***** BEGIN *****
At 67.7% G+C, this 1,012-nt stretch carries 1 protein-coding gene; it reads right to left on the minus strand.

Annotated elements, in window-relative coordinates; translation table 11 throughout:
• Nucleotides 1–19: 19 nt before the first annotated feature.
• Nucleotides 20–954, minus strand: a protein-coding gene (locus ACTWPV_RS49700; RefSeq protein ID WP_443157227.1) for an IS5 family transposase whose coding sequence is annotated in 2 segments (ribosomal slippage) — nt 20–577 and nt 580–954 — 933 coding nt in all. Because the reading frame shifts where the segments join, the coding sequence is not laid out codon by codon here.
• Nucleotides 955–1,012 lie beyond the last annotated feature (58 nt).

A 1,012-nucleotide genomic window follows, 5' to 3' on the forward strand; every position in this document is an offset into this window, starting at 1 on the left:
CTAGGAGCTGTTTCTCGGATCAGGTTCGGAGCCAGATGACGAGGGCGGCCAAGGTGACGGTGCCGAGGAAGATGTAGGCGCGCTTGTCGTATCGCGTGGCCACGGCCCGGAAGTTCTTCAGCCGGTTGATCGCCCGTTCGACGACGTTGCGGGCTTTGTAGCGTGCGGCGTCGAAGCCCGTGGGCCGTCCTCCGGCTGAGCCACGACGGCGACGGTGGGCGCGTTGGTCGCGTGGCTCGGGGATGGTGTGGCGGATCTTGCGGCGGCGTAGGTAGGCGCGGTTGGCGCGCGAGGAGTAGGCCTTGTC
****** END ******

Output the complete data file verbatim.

At 67.7% G+C, this 1,012-nt stretch carries 1 protein-coding gene; it reads right to left on the minus strand.

Annotated elements, in window-relative coordinates; translation table 11 throughout:
• Nucleotides 1–19: 19 nt before the first annotated feature.
• Nucleotides 20–954, minus strand: a protein-coding gene (locus ACTWPV_RS49700; RefSeq protein ID WP_443157227.1) for an IS5 family transposase whose coding sequence is annotated in 2 segments (ribosomal slippage) — nt 20–577 and nt 580–954 — 933 coding nt in all. Because the reading frame shifts where the segments join, the coding sequence is not laid out codon by codon here.
• Nucleotides 955–1,012 lie beyond the last annotated feature (58 nt).

A 1,012-nucleotide genomic window follows, 5' to 3' on the forward strand; every position in this document is an offset into this window, starting at 1 on the left:
CTAGGAGCTGTTTCTCGGATCAGGTTCGGAGCCAGATGACGAGGGCGGCCAAGGTGACGGTGCCGAGGAAGATGTAGGCGCGCTTGTCGTATCGCGTGGCCACGGCCCGGAAGTTCTTCAGCCGGTTGATCGCCCGTTCGACGACGTTGCGGGCTTTGTAGCGTGCGGCGTCGAAGCCCGTGGGCCGTCCTCCGGCTGAGCCACGACGGCGACGGTGGGCGCGTTGGTCGCGTGGCTCGGGGATGGTGTGGCGGATCTTGCGGCGGCGTAGGTAGGCGCGGTTGGCGCGCGAGGAGTAGGCCTTGTC